2021 brought a focus on healthcare: Why should our health systems, which we encounter when we are at our most vulnerable, be a source of environmental pollutants and toxic chemicals?
The year saw many breakthroughs despite the challenges of a global pandemic. We’ve tracked those efforts over the year via our new newsletter, Code Green. But here are five of the year’s top stories:
Europe proposes vastly tighter BPA limits in food contact materials
Not technically a healthcare story, this breaking news story out of Europe promises to ripple across industries and government agencies.
European food safety regulators looked at the science of endocrine disruption and concluded the only safe exposure to BPA is 100,000 times lower than the current standard. If policymakers follow through – and the US follows the science – it’s curtains for BPA and many other hormone hijackers in common, everyday products.
DEHP linked to breast cancer resurgence
Troubling science out of Taiwan fingered a key additive to IV sets and tubing as a potential trigger for breast cancer recurrence.
If you’re being treated for breast cancer, you might want to inquire if your clinic or hospital is using DEHP-free products.
Study: Kids Exposed to Harmful Plastics During Heart Surgery
Women being treated for breast cancer aren’t the only ones at risk from DEHP-laced medical products. A study out of Children’s National Hospital in Washington, D.C. found children undergoing heart surgery saw spikes in phthalate exposures.
From the summary: “Although phthalate levels returned to baseline by post-surgery day 1, the children who had larger phthalate spikes were more likely to experience junctional ectopic tachycardia and hypotension in the 24 hours after surgery.”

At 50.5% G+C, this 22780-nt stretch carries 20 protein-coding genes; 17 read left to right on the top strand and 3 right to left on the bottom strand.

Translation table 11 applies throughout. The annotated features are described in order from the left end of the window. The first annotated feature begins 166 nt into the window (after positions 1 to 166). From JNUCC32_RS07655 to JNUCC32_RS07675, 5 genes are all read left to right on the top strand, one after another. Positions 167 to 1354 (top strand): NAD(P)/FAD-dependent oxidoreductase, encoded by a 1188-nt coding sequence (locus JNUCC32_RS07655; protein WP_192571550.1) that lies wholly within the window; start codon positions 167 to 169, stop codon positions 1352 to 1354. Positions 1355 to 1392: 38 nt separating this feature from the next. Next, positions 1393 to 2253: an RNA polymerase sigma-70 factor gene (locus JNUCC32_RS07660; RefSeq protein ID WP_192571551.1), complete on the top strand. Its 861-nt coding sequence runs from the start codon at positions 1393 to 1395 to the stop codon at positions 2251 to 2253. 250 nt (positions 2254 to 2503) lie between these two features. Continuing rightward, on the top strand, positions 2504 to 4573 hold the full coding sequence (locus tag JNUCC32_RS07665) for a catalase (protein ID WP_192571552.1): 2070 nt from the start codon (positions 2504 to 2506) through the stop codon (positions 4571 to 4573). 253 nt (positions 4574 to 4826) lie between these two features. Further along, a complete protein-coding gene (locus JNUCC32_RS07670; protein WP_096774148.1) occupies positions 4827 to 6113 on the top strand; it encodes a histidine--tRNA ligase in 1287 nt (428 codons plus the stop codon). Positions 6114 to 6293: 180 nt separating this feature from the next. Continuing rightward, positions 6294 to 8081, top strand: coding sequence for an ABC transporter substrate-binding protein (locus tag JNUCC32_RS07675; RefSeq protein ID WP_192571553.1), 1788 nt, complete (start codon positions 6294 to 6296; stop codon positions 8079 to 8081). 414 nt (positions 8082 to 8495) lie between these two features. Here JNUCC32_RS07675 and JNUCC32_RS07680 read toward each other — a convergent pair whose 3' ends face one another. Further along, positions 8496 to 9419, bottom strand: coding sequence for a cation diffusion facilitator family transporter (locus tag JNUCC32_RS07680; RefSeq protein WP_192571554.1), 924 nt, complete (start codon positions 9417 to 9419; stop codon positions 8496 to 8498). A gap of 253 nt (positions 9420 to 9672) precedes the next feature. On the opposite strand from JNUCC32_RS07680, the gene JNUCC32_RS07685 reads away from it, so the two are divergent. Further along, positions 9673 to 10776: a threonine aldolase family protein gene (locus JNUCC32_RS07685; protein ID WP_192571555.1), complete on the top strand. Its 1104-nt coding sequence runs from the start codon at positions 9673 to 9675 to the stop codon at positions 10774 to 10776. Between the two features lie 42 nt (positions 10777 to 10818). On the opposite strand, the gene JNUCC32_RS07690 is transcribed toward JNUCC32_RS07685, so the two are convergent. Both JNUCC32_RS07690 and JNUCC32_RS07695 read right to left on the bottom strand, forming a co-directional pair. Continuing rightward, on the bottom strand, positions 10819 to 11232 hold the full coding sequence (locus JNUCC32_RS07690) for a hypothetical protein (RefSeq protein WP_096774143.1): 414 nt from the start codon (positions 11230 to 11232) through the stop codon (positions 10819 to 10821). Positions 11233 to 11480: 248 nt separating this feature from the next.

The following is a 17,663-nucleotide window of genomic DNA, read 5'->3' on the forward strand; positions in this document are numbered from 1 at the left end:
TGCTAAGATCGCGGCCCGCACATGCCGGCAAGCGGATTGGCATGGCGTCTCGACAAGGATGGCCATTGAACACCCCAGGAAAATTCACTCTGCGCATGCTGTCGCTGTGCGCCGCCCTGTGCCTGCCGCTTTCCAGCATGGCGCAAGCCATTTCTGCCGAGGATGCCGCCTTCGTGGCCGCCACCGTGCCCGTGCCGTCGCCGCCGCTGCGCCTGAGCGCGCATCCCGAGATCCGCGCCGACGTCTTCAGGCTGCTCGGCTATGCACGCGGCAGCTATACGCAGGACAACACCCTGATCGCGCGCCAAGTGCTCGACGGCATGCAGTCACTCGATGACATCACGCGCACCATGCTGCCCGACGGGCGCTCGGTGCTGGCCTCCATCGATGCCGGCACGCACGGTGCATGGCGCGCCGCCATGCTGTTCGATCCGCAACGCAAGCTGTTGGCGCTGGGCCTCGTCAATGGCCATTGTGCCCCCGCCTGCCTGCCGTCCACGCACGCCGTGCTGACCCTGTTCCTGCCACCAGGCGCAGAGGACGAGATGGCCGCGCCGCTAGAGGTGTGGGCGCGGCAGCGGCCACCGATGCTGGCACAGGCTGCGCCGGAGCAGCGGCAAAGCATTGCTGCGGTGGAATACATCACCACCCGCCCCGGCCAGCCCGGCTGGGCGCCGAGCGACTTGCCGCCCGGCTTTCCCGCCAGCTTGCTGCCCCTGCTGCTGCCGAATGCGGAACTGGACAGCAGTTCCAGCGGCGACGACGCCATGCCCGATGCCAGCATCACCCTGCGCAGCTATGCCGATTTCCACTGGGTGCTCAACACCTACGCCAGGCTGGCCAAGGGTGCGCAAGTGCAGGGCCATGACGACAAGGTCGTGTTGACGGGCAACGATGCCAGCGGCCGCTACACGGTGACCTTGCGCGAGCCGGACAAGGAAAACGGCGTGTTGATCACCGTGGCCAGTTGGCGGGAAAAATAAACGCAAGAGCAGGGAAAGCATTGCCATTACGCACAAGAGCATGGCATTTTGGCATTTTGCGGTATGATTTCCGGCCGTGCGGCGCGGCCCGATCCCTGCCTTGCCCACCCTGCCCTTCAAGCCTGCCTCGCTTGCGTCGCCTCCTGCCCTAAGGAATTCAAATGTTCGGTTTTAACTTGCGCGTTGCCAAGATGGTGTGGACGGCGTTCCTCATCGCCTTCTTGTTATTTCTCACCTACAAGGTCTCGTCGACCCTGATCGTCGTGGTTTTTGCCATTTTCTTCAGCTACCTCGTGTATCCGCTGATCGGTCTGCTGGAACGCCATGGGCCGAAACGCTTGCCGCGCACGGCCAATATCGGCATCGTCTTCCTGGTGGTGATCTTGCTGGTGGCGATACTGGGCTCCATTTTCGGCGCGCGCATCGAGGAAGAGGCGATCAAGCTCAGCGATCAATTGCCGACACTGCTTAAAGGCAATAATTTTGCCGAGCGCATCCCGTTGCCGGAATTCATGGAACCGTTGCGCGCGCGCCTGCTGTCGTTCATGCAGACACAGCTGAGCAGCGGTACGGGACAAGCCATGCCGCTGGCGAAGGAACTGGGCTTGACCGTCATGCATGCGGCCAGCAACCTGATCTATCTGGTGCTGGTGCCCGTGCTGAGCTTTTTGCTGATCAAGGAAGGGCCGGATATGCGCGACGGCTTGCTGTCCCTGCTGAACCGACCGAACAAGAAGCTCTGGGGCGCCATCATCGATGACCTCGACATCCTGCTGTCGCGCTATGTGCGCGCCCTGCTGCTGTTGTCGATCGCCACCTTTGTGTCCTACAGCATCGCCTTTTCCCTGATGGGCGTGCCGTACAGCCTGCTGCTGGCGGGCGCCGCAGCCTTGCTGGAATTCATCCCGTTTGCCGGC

How racism threatens public health
You don’t want to miss this gripping podcast from Agents of Change in Environmental Justice, a collaboration between EHN.org and George Washington University’s Milken School of Public Health.
Health is not just biology, but also psychology and our social environment. USC Assistant Professor of Gerontology Dr. Reginald Tucker-Seeley talks of how racism remains a significant threat to public health – and the need for “very targeted policies that address the historical and the systemic racism” on this Agents of Change podcast.
How the health sector can lead on climate, health, and equity
It’s not all bad news. Gary Cohen, founder of Healthcare without Harm, lays out a vision for how the healthcare industry can pave the way for a more sustainable future.
“As the public health crises of the pandemic, racism, and climate change have ravaged our global communities and health care systems, hospitals are already stepping up to act.”
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Top photo by Matthew Waring/Unsplash.